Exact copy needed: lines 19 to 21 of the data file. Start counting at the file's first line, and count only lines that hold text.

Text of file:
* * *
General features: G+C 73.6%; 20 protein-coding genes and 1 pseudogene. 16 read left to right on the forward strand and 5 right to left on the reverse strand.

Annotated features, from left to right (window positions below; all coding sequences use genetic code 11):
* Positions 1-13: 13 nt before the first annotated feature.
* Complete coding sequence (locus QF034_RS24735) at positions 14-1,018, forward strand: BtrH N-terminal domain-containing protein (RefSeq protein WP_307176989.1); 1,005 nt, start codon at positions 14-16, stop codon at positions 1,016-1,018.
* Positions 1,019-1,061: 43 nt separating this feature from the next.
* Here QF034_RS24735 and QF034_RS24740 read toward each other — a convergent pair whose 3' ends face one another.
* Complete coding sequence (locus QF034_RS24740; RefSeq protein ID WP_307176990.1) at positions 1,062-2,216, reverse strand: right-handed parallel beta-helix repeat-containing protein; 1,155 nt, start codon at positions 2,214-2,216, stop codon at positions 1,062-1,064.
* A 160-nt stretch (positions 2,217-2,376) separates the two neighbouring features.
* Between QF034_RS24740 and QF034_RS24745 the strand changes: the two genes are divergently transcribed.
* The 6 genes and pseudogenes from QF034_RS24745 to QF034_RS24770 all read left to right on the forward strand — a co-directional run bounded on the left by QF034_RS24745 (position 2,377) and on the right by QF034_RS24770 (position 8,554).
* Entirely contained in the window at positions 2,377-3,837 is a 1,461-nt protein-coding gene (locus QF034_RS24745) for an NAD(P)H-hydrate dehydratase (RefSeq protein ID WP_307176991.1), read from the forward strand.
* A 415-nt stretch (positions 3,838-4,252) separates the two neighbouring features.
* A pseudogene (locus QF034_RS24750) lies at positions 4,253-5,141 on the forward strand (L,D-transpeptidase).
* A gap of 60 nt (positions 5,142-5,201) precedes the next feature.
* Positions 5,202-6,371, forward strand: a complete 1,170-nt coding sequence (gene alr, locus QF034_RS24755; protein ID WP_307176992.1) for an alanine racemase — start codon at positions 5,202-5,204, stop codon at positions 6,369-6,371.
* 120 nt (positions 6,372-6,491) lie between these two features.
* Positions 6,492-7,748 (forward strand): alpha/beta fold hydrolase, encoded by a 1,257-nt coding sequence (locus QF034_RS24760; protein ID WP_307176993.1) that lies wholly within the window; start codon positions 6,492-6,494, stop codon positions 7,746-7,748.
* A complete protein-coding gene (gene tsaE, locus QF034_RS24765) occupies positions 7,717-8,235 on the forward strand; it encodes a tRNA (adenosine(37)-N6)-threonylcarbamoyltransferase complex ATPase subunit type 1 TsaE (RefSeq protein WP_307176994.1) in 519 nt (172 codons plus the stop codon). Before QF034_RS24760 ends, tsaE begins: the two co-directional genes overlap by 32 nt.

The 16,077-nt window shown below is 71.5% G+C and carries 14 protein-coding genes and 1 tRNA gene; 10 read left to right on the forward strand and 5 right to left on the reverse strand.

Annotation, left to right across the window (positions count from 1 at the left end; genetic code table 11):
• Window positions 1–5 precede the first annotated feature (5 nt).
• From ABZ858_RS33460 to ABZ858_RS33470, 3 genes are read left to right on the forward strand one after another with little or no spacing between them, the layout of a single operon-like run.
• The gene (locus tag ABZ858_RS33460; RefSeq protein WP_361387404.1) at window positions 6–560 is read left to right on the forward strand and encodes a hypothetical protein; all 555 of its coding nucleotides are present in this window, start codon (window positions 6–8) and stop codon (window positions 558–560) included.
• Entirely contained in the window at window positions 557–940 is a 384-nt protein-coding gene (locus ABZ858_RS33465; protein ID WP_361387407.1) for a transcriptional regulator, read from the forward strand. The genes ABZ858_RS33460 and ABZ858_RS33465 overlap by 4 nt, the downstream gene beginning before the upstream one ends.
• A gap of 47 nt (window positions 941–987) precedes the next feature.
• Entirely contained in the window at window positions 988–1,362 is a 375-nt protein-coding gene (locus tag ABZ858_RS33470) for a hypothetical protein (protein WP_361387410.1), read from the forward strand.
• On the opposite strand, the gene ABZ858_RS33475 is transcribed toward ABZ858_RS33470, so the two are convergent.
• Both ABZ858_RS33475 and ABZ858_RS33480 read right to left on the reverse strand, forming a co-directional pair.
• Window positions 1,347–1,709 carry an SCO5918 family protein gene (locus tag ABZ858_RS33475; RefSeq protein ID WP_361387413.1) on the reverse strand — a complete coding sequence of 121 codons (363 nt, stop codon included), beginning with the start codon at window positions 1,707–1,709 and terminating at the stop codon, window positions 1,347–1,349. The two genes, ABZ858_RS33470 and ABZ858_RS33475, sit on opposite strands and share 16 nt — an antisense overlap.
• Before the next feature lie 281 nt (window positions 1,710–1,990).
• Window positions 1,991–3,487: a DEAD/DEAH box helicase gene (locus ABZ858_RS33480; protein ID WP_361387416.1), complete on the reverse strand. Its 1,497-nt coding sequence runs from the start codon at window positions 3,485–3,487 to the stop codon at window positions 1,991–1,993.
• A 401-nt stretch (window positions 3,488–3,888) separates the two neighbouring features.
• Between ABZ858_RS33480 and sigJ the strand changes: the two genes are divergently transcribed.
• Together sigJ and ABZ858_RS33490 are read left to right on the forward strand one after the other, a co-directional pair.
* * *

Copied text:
The 16,077-nt window shown below is 71.5% G+C and carries 14 protein-coding genes and 1 tRNA gene; 10 read left to right on the forward strand and 5 right to left on the reverse strand.

Annotation, left to right across the window (positions count from 1 at the left end; genetic code table 11):
• Window positions 1–5 precede the first annotated feature (5 nt).